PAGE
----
Former minister Lord Kilclooney denies claims his Leo Varadkar tweet was racist

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It says Brexit must not diminish any form of North-South co-operation or create or facilitate Border arrangements featuring any new infrastructure, checks or controls without an agreement between London and Dublin.

Peers have backed a move to prevent a hard border between Northern Ireland and the Republic of Ireland.

They include an amendment urging the Government to agree a customs union with the EU, and another calling for parliament to be given a role in the Brexit negotiations if MPs reject the final withdrawal agreement.

"I find this remark appalling given that to us and the Indian diaspora around the world, it is a matter of enormous pride to have Leo Varadkar as one of the first Indian origin Prime Ministers in the European Union", said Lord Karan Bilimoria, a crossbench peer and founder of Cobra Beer.

The much-lauded Common Travel Area is a fallacy as those travelling to and from Northern Ireland from Great Britain by air and sea have always been stopped and searched for the last fifty years.

He said: "This is, because of the Good Friday agreement, everyone has got themselves into a bit of a state".

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Recalling the years of violence which had left thousands of dead and many others maimed during the Troubles, he said: "We can not possibly want to risk going back to that".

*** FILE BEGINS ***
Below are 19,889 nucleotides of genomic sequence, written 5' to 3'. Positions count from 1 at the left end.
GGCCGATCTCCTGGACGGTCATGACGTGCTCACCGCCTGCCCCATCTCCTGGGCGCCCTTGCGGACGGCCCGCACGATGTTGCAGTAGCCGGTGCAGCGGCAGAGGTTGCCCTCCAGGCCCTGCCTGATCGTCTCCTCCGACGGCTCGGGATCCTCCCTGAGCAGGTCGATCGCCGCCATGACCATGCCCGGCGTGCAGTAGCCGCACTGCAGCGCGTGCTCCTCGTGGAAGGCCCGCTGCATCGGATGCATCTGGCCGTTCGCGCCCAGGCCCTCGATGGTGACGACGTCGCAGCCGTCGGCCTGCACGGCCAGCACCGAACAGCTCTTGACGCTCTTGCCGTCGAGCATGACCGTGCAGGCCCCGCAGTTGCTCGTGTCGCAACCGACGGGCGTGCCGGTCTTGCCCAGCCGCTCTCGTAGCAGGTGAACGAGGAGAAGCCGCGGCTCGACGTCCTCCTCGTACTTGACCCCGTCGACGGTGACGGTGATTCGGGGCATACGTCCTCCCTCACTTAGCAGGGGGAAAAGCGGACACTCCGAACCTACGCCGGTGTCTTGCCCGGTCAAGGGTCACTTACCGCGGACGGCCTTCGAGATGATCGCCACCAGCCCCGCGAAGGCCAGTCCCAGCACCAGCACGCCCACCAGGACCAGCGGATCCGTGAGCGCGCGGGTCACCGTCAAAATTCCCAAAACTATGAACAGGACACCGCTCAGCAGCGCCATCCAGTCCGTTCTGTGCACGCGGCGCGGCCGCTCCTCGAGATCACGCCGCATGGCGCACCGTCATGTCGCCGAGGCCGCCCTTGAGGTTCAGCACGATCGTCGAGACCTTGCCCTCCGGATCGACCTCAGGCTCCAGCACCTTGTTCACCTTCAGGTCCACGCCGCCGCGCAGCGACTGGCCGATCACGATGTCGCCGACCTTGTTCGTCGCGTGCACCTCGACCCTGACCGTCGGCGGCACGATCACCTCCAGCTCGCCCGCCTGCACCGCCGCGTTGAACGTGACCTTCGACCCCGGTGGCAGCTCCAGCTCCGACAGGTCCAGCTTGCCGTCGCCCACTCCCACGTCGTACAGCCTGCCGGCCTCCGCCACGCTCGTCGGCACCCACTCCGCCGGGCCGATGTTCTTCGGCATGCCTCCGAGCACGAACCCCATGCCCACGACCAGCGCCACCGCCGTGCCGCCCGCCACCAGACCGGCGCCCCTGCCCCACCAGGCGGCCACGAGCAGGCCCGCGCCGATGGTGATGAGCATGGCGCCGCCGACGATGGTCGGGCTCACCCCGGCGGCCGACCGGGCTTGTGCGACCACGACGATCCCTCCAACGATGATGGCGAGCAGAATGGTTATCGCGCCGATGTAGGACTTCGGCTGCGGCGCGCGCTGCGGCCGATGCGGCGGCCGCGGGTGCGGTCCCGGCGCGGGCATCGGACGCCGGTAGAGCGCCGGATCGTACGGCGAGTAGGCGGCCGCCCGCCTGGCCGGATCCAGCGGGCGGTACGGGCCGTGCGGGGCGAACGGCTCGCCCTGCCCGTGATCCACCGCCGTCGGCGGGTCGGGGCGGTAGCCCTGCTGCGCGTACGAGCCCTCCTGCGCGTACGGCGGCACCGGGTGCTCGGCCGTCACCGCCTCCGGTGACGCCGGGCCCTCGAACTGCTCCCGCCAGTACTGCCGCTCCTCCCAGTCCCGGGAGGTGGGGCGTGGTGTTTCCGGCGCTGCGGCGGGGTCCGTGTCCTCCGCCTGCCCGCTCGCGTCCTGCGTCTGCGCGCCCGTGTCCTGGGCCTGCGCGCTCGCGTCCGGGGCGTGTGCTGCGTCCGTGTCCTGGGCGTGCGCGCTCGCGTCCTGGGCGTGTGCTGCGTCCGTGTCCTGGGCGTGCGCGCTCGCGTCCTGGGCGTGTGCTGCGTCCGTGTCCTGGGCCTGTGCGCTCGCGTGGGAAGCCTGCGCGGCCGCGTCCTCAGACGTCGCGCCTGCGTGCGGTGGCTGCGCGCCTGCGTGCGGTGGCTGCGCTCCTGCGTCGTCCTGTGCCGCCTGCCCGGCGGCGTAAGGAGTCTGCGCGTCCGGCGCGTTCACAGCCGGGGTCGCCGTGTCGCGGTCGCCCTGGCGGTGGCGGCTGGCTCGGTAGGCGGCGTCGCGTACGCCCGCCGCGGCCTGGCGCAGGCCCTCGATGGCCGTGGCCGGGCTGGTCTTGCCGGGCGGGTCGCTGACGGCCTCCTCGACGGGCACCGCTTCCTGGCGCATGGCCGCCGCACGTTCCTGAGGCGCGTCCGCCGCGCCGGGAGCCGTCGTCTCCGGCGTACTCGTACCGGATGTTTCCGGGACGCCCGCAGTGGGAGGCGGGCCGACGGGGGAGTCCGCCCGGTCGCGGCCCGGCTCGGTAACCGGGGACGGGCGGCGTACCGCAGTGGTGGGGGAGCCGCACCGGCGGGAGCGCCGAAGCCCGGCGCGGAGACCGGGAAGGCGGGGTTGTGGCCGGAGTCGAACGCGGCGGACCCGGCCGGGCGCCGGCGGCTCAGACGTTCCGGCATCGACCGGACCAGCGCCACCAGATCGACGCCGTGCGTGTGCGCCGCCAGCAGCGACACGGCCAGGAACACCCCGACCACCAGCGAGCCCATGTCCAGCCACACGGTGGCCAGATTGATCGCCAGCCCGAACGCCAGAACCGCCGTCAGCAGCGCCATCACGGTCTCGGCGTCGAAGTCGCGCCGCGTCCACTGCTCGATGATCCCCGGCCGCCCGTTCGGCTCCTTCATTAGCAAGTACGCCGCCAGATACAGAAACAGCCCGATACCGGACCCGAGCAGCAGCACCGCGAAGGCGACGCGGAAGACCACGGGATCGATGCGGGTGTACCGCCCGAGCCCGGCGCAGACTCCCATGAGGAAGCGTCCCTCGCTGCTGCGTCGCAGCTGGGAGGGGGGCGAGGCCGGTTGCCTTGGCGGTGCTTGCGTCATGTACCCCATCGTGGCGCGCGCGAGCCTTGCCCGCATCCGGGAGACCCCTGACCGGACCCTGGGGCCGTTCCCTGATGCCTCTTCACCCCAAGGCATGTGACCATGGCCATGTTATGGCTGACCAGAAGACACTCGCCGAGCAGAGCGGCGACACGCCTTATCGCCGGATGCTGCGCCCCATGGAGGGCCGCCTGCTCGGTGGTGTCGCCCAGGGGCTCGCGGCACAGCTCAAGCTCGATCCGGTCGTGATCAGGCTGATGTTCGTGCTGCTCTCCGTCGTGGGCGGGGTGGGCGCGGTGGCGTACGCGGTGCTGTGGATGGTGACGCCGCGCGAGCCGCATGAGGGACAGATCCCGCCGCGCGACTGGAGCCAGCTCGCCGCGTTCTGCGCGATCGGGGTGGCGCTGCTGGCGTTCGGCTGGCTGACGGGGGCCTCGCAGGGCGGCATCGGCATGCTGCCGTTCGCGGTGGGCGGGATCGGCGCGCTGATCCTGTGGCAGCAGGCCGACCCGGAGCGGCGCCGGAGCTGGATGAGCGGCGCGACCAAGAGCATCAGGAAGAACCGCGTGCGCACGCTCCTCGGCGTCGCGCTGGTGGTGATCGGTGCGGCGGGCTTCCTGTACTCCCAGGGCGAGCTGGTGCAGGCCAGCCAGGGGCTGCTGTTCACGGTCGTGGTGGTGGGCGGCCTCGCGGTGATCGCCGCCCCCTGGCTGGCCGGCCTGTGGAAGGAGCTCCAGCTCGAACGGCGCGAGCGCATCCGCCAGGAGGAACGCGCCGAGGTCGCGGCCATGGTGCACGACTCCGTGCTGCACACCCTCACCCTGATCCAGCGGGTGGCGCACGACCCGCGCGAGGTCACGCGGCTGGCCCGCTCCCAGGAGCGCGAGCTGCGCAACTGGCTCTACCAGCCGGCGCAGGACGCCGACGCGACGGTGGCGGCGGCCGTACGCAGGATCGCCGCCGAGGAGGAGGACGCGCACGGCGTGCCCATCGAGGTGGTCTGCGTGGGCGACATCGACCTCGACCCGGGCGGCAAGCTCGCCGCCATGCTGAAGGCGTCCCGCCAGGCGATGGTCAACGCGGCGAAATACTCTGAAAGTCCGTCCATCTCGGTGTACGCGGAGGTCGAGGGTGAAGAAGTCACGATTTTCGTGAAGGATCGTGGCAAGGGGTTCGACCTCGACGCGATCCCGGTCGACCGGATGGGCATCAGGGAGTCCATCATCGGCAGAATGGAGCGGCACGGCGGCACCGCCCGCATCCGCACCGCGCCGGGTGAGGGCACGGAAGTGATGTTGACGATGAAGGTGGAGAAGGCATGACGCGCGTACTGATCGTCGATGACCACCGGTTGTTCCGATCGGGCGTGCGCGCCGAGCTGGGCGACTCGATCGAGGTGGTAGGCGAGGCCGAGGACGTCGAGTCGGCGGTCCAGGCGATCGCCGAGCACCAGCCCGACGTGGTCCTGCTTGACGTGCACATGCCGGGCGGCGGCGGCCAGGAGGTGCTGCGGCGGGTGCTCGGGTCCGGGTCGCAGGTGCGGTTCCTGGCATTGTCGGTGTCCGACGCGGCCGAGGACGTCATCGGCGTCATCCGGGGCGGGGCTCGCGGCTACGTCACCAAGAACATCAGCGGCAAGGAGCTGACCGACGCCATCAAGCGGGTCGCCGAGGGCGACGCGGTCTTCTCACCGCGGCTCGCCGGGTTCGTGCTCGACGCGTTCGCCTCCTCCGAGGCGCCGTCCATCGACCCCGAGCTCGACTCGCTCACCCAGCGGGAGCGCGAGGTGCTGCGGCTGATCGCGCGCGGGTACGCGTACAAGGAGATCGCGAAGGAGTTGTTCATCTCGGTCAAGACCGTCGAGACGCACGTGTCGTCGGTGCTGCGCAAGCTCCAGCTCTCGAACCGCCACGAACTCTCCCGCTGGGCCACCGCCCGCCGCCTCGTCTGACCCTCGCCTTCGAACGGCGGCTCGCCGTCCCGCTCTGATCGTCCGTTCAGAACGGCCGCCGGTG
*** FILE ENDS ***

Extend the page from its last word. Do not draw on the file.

"I don't want to go back to the old humiliations, the old animosities, the old feuds".

Lord Patten said it would be "shameful and dishonourable" and a "stain on our history" if the Lords did anything to make that more likely. "I just want to be a good neighbour and I received a very warm welcome in Northern Ireland", Varadkar had said. Varadkar had a "dismal lack of knowledge" about the happenings in Northern Ireland, Lord Kilclooney told the publication.

Baroness Smith, Labour's leader in the Lords and a former Northern Ireland minister, told HuffPost: "This is shocking".

Lord Eames, who is the former Archbishop of Armagh and Primate of All Ireland, warned ministers that the border issue was "extremely dangerous". And we will have left. "The peace process is still an infant growing".

Chair of the Committee Dr Andrew Murrison MP said he was repeating an invitation first made in March, and that "to date, we have not seen a worked up, coherent proposals that would allow the United Kingdom to be freed from the structures of the Customs Union and Single Market and avoid additional infrastructure at the border".

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